Local elections 2018: the national parties going local

Local elections 2018: the national parties going local

The Netherlands has an ever-expanding range of political parties and in local government, the splintering is even more obvious. In fact, about 40% of the local election votes go to a local interest party – usually identified by the name of the city or town and the word ‘leefbaar’ or ‘belangen’.

Here’s an alphabetical list of the 12 parties which won seats in parliament at the last election in September 2012 and which are contesting the local elections.

CDA
Party leader
: Sybrand Buma
The Christen Democratisch Appèl (Christian Democratic Appeal) was formed in 1980 through the merger of three other ‘confessional’ parties that spanned the historic Catholic-Protestant divide. The CDA and its predecessors participated in every government between 1918 and 1994, and again from 2002 until 2012. The Bible is seen as a source of inspiration rather than a diktat. Politically, the CDA is viewed as middle of the road and socially conservative. Website

ChristenUnie
Party leader: Gert-Jan Segers
The ChristenUnie is the mildest of the three Dutch Christian parties and sometimes described as left-wing because of its progressive socio-economic policies. However, Biblical principles are the basis of party policy and most of its votes come from the ‘Bible Belt’ region. The ChristenUnie is opposed to abortion and euthanasia and ties itself in knots over homosexuality, which it prefers to ignore. Website

Denk
Party leader
: Tunahan Kuzu
Denk was founded after Tunahan Kuzu and Selçuk Öztürk, two MPs of Turkish descent, were expelled from the Labour Party for opposing the government’s integration policy. The party calls for acceptance, rather than integration of minorities, and is extremely active on social media. Often at the centre of controversy, it has constantly been called on to condemn Turkey’s repressive government and labelled ‘the long arm of Ankara’ for its reluctance to do so. Website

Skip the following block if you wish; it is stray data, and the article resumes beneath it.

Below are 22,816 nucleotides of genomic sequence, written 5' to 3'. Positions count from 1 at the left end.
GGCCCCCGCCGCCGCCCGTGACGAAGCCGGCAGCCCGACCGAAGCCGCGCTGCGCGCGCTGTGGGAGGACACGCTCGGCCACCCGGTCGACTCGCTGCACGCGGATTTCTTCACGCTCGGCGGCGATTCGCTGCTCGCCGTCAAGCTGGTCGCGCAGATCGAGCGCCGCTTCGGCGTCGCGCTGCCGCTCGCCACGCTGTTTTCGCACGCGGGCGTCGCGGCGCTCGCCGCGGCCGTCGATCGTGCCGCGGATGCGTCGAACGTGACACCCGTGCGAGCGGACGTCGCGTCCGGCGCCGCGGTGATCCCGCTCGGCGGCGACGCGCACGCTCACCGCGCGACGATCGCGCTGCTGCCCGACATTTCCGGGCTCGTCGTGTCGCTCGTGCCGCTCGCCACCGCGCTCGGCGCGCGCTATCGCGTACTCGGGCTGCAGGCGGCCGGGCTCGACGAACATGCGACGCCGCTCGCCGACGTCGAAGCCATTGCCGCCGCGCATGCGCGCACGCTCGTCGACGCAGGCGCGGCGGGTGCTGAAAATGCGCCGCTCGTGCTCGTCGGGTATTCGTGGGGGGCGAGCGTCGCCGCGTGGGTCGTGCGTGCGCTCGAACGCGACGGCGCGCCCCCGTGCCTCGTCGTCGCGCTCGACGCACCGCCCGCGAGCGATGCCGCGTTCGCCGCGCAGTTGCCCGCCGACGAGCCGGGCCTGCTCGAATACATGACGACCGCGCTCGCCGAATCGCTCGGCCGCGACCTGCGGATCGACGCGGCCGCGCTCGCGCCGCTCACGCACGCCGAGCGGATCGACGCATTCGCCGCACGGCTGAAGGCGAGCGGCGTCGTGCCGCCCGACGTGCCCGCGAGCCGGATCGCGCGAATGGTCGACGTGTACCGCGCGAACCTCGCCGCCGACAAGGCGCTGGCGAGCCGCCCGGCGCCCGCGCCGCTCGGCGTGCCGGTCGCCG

D66
Party leader: Alexander Pechtold
Democraten 66 was formed in 1966 with the aim of reforming the Dutch democratic system. Describing itself as a progressive, socially liberal party, D66’s political fortunes have been a story of ups and downs but the party did extremely well at the last local elections. Current leader Alexander Pechtold has won plaudits for his opposition to the rhetoric of anti-Islam MP Geert Wilders. Website

Forum voor Democratie (Amsterdam only)
Party leader
: Thierry Baudet
One of the forces behind the Ukraine referendum, the party calls for democratic reform through binding referendums and an e-democracy platform to support petitions, citizen initiatives and make it easier to run for public office.  Staunchly anti-immigration, it calls for a law to preserve Dutch values against Muslim immigrants. The party is hopeful of winning several seats in Amsterdam under the leadership of Annabel Nanninga, a columnist with a vicious turn of phrase – she invented the term dobberneger (floating negro) to describe refugees in the Mediterranean Sea. Website